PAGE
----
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CORRECTION: Gov. Mike DeWine clarified Tuesday that Ohio’s mask guidelines were a recommendation and not mandatory. He said it was a “strong recommendation” that customers wear masks to protect retail workers.

CLEVELAND, Ohio – Ohio Gov. Mike DeWine unveiled his plan to slowly reopen the Buckeye State.

DeWine will begin to open businesses in different sectors over the next few weeks. He called his plan “Responsible Restart Ohio.”

DeWine made a strong recommendation that people wear masks in public. It is not a mandate, DeWine clarified during his Tuesday briefing.

However, the governor had strong words on masks Monday, saying, “No mask, no work, no service, no exception.” DeWine said Monday afternoon.

Here’s a look at the timeline:

May 1

  • Most medical procedures, general wellness visits that don’t require overnight stays
  • Dentists
  • Veterinarians

May 4

  • Manufacturing, distribution, construction and general office environments

May 12

  • Consumer and retail services

DeWine said there are specific guidelines businesses must meet in order to reopen. They must conduct daily health assessments, sanitize workplaces, practice good hygiene and social distancing. They must also limit the number of customers inside their businesses.

The governor is asking businesses to refuse service to customers who aren’t wearing masks. Employees who can work at home should continue to do so.

DeWine said the Ohio Department of Health will closely monitor COVID-19 cases to gauge the impact of reopening businesses.

While the plan allows some businesses to reopen, there are many businesses that will remain closed:

  • K-12 schools and daycares.
  • Restaurants and bars (carryout and delivery services are permitted)
  • Personal appearance/beauty services (hair salons, day spas, nail salons, barber shops, tattoo parlors, body piercing locations, tanning facilities, massage therapy locations and similar businesses)
  • Older adult day care services and senior centers
  • Adult day support or vocational habilitation services in congregate settings
  • Rooming and boarding houses, and workers’ camps
  • Entertainment/recreation/gymnasium sites, including but not limited to:
    • All places of public amusement, whether indoors or outdoors, such as:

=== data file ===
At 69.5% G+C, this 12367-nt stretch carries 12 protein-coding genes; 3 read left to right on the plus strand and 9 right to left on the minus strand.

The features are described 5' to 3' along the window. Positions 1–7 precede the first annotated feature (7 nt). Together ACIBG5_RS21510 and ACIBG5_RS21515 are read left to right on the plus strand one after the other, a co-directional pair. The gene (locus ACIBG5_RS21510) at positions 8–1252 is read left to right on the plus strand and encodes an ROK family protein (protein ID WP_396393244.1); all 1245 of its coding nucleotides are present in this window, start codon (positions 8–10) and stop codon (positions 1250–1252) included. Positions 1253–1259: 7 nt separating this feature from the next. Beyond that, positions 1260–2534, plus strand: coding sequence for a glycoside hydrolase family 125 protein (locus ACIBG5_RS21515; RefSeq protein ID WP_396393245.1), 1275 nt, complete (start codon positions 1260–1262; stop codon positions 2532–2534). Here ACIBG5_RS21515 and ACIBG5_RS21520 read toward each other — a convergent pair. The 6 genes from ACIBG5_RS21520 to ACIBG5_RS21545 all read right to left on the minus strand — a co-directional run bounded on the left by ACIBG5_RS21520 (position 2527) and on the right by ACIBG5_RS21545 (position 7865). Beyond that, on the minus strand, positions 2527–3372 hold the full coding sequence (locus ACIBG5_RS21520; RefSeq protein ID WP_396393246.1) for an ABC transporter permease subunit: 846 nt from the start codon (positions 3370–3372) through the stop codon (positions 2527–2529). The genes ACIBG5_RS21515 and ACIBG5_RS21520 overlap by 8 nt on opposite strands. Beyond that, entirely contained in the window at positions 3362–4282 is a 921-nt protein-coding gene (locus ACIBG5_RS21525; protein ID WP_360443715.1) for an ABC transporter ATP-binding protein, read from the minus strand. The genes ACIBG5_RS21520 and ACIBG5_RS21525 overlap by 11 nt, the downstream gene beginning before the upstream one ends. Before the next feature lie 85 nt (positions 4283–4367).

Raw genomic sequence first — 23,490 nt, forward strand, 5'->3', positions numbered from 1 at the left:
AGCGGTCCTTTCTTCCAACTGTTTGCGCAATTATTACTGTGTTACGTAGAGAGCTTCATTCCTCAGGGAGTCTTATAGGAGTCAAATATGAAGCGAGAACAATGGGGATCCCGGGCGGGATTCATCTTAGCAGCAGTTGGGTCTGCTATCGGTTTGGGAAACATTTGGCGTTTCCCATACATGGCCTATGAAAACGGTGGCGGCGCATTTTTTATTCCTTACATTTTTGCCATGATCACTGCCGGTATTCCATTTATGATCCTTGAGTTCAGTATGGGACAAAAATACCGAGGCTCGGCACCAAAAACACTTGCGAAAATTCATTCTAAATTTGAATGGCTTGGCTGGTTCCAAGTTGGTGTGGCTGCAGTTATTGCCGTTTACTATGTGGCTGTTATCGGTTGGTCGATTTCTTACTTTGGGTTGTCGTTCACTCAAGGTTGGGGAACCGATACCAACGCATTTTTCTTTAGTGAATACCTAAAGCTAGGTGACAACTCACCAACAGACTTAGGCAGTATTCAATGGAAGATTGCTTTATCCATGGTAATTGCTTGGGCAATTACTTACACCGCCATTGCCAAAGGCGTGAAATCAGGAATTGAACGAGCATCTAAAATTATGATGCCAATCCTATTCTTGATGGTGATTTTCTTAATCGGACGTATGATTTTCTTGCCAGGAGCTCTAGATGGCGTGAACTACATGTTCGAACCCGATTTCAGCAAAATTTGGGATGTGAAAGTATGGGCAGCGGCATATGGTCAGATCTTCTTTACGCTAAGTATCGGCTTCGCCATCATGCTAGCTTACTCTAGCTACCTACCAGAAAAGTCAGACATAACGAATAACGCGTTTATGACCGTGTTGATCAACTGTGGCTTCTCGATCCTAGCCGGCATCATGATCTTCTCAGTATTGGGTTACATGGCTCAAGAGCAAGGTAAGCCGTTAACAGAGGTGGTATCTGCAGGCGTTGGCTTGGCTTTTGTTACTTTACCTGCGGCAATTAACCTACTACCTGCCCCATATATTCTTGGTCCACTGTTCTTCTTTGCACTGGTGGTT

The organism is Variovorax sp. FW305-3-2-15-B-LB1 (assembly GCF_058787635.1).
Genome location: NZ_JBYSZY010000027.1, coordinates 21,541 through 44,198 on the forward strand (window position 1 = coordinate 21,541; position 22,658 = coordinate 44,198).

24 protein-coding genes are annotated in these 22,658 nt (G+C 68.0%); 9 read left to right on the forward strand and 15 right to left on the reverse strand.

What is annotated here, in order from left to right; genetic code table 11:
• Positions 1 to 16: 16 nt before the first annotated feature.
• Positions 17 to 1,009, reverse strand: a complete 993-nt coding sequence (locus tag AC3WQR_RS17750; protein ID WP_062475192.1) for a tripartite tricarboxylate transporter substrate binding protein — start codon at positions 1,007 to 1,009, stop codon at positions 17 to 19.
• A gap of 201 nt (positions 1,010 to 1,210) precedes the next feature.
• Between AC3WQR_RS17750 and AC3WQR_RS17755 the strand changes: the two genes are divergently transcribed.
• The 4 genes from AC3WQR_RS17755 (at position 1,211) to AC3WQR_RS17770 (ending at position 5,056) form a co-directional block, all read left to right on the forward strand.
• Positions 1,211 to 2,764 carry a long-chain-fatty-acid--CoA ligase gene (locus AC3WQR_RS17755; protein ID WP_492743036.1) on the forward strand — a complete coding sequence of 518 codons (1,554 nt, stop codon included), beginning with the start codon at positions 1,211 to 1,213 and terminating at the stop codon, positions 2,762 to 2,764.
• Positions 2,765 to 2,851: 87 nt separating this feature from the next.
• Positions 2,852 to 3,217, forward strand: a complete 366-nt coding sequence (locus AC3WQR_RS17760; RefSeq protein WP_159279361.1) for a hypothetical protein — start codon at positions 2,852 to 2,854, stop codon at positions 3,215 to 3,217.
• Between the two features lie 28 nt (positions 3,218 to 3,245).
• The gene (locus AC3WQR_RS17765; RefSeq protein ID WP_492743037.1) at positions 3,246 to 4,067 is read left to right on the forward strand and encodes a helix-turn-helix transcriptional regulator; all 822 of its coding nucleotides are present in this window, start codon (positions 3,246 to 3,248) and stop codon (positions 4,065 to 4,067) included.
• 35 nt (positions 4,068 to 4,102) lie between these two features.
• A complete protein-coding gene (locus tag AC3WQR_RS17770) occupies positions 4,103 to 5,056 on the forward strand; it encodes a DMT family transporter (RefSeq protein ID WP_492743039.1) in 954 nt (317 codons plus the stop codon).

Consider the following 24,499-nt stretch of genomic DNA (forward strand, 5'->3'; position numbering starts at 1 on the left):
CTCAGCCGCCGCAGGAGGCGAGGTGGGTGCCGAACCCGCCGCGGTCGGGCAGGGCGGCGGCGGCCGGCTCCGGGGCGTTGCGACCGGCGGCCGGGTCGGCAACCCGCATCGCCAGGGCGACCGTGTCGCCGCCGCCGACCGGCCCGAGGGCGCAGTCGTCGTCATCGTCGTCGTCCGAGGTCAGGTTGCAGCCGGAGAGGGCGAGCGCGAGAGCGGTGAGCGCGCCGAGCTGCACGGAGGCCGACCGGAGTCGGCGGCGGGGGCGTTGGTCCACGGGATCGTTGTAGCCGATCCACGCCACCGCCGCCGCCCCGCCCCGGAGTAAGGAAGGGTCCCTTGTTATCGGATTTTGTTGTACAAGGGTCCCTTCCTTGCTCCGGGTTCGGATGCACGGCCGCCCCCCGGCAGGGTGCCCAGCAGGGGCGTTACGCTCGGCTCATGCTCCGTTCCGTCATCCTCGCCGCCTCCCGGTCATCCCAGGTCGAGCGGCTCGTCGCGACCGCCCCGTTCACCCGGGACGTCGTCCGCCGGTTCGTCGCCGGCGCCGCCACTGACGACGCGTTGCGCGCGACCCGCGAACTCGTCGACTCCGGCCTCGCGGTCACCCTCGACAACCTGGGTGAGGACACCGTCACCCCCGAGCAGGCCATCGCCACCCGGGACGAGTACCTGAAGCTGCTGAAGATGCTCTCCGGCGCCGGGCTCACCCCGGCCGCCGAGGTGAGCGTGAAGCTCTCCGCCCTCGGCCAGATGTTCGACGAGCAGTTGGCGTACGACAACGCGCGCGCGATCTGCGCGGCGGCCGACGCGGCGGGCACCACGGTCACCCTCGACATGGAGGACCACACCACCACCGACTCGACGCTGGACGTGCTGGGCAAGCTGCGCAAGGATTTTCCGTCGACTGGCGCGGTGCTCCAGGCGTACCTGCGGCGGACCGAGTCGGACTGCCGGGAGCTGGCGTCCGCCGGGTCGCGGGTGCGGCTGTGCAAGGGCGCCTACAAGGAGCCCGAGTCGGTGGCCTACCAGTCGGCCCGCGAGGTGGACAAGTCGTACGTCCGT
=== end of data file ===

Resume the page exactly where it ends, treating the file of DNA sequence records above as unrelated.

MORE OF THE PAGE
• Laser tag facilities, roller skating rinks, ice skating rinks, arcades, indoor miniature golf facilities, bowling alleys, indoor trampoline parks, indoor water parks, arcades, and adult and child skill or chance game facilities remain closed.
      • Gambling industries.
      • Auditoriums, stadiums, arenas.
      • Movie theatres, performance theatres, and concert and music halls
      • Public recreation centers and indoor sports facilities.
      • Parades, fairs, festivals, and carnivals.
      • Amusement parks, theme parks, outdoor water parks, children’s play centers, playgrounds, and funplexes.
      • Aquariums, zoos, museums, historical sites, and similar institutions.
      • Country clubs and social clubs.
    • Spectator sports, recreational sports tournaments and organized recreational sports leagues.
    • Health clubs, fitness centers, workout facilities, gyms, and yoga studios.
    • Swimming pools, whether public or private, except swimming pools for single households.
    • Residential and day camps.
    • Campgrounds, including recreational camps and recreational vehicle (RV) parks
      • Excludes people living in campground RVs with no other viable place of residence)
      • Excludes people living in cabins, mobile homes, or other fixed structures that are meant for single families and where preexisting residential activity already has been established. (E.g., for people who have part-time preestablished residences at campgrounds for the summer months.)

You can see Ohio’s plan here.